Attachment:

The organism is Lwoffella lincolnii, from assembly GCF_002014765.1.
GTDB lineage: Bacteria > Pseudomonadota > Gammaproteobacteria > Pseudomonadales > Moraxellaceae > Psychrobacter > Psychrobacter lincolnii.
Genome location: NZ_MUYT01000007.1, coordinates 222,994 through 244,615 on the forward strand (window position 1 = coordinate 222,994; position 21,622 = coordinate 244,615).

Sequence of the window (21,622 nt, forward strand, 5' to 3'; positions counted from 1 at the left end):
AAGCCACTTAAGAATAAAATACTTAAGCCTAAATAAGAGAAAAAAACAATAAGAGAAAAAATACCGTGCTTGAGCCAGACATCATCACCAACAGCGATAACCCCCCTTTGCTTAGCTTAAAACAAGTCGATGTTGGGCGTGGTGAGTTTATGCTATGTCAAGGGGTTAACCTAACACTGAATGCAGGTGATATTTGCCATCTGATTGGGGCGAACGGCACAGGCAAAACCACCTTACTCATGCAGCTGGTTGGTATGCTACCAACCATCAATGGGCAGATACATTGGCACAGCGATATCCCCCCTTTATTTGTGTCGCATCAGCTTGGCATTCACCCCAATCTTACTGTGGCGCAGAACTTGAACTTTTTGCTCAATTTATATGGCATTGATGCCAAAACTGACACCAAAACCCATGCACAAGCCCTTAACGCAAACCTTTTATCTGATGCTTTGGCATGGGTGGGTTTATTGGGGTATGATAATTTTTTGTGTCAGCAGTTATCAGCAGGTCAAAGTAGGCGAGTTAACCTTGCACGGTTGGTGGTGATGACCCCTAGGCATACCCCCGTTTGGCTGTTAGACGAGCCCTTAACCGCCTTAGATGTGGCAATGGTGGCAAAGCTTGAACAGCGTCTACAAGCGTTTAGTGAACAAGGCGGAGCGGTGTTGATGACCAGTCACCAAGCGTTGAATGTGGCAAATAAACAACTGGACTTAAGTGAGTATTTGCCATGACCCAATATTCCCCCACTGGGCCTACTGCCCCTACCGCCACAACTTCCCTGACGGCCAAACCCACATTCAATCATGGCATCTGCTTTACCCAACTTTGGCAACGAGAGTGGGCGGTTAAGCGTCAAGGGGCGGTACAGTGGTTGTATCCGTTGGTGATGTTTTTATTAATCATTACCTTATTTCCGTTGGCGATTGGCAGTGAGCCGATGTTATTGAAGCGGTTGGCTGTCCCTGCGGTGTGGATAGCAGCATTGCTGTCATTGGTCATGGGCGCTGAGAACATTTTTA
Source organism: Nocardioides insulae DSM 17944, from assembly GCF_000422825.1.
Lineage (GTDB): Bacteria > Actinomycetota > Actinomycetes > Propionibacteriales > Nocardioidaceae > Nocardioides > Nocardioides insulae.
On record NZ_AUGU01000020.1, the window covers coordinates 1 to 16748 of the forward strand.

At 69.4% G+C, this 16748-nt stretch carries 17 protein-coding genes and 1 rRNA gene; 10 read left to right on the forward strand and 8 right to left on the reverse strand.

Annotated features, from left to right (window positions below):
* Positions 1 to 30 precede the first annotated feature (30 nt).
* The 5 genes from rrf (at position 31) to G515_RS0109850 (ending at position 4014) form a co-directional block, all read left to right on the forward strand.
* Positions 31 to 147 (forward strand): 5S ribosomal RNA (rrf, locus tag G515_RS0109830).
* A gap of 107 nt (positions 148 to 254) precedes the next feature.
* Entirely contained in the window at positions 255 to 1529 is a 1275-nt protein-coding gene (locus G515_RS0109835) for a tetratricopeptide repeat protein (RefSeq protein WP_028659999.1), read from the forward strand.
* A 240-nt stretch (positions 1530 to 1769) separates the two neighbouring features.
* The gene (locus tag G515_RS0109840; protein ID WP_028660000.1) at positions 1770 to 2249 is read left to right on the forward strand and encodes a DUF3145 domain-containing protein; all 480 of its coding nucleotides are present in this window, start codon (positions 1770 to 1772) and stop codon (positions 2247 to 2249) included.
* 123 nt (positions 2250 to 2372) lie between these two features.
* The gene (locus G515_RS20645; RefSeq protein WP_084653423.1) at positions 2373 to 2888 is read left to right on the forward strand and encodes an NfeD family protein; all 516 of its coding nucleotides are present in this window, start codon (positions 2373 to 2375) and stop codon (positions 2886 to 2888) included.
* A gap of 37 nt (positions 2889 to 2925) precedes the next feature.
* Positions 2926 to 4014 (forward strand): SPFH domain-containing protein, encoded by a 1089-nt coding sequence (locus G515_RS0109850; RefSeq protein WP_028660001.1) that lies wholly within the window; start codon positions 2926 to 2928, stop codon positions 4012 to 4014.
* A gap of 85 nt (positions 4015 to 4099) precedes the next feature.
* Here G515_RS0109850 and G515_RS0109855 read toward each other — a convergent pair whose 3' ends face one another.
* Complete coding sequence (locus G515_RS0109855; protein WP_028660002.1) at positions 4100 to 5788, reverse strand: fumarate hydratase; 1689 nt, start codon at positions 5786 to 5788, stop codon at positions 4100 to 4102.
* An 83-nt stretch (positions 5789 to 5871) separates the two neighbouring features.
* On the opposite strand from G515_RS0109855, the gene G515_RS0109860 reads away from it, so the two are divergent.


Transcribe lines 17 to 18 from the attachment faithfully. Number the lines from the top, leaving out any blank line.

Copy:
* The gene (locus tag G515_RS0109840; protein ID WP_028660000.1) at positions 1770 to 2249 is read left to right on the forward strand and encodes a DUF3145 domain-containing protein; all 480 of its coding nucleotides are present in this window, start codon (positions 1770 to 1772) and stop codon (positions 2247 to 2249) included.
* 123 nt (positions 2250 to 2372) lie between these two features.